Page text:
Working on grants sounds like the last thing you might want to do coming out of academia, as it’s often a sore point for faculty young and old. But it’s a very different attitude and headspace around them when preparing the grant is the project, instead of a stressful and time-consuming step on the way to the project you really want to do.

What most surprises you about your job?

I was actually most surprised to find just how valuable a grant writer can be on a research team. There I was working with world-class researchers who already have strong track records for funding, figuring at best I would help free up some of their time so that they could focus on research, but I was actually able to add some value, helping to create clearer, more successful applications. Often just by asking questions; my PhD in a related discipline makes me a non-specialist, but still technically minded – just like many grant review panel members. So if something doesn’t make sense to me, it may not make sense to the people deciding whether or not to fund the grant.

What are your favourite parts of your job?

Definitely the amazing team I get to work with, the capabilities they bring and the positive attitude they have in tackling tasks. It’s a very supportive group, but full of editors there’s always a lot of constructive criticism, so practically everything that comes out of our office gets at least one round of polishing by a second set of eyes. That leads to an attitude of continuous improvement – something you read about a lot but is just part of their personalities here. I’ve also learned a lot about design and layout by working beside them.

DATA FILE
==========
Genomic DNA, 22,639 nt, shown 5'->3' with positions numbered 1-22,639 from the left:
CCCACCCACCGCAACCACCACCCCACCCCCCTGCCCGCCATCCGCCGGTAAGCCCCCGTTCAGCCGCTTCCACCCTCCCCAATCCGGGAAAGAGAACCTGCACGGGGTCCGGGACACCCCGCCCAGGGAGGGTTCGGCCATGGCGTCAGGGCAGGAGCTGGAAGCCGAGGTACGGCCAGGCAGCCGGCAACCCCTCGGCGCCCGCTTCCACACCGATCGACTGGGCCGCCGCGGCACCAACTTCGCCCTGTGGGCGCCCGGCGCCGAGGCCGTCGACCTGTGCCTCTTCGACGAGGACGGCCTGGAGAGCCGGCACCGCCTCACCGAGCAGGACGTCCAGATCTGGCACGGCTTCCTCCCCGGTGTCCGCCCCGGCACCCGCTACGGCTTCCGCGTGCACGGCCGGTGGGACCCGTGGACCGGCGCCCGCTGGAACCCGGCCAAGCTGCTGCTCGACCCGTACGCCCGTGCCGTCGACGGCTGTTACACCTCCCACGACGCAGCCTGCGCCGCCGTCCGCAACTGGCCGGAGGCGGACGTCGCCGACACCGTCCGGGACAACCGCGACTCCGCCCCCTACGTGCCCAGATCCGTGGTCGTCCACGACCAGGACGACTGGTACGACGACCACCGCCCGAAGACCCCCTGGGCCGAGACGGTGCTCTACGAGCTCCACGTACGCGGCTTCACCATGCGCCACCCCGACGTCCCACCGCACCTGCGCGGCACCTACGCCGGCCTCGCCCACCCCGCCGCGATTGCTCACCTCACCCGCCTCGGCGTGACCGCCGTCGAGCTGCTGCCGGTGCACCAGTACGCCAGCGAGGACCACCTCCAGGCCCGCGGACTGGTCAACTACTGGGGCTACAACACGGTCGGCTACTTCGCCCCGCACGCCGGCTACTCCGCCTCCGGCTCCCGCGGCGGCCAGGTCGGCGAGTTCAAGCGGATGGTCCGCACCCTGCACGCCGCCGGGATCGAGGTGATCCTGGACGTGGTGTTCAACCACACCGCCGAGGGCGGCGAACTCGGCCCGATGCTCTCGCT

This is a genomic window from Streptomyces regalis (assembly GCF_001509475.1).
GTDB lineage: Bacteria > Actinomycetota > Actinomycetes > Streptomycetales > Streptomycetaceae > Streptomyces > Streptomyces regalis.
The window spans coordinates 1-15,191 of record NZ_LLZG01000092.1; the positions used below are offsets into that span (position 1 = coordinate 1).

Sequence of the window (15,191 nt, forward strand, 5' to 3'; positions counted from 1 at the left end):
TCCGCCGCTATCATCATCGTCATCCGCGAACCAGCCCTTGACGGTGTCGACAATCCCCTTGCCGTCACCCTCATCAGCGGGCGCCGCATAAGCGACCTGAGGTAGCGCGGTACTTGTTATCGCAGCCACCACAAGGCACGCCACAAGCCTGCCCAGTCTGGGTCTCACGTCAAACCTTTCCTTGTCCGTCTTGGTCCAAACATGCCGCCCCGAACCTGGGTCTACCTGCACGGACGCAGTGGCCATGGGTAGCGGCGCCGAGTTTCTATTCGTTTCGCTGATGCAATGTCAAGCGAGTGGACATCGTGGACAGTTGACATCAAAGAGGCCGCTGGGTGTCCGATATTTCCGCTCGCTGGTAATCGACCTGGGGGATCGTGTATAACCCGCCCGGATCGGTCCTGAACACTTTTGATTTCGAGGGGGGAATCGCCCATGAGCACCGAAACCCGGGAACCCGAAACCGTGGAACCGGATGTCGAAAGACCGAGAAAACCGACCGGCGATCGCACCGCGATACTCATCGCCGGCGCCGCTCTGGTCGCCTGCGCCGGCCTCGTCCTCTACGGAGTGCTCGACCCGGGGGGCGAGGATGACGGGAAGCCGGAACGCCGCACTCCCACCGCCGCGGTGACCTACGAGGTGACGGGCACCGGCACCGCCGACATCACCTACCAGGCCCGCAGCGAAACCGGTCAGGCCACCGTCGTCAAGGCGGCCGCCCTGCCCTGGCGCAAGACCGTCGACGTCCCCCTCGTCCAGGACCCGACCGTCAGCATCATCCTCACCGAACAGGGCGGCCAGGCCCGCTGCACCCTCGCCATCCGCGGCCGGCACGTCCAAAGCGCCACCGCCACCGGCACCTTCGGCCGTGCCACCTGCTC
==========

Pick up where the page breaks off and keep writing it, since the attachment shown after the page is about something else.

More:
What advice or thoughts do you have for post-PhDs in transition now?

I could go on about translational skills and developing skills that you may need in any work environment, like communication and writing skills, but everyone’s heard that already – though do be sure to take it to heart, dear readers.

Instead I’ll suggest that you go and build a business or do some freelance work to get some non-academic experience and see how the skills you have can be in demand. Whether it’s editing papers, tutoring, blogging, writing phone apps or mowing lawns. Or do it for free and go volunteer somewhere. It’s a great way to figure out what you want to do, to get some more variety in your life, and to force yourself to quickly learn about things like bookkeeping and filing taxes, or talking with clients and people outside academia. And if it works out really well, it may help you build that transition pathway.

Being an election year I also have to suggest going out and working for Elections Canada. It’s a day or two of work, and it’ll give you a nice little top-up for your pizza fund. But the real reason I’m making the suggestion is that working for Elections Canada is a great way to get insight into processes. They have to put on this huge effort in a short amount of time with a largely unskilled, minimally trained workforce, all while upholding the highest level of accountability to the Canadian people and democracy. And they just do a fantastic job at it. Look at their manuals, their procedures, and soak it all in. Moreover, it’s a great kick in the pants – for one day it’s a good distraction from academia, and you’ll likely come out feeling very competent and reassured of your ability to learn and follow directions. But you’ll also likely realize that whatever you end up doing every other day of your life, you will want it to involve more intellectual stimulation, which can be motivating in its own way.

Jennifer Polk
Jennifer Polk is a career coach and entrepreneur. She earned her PhD in history from the University of Toronto in 2012. For more information and resources, check out her website: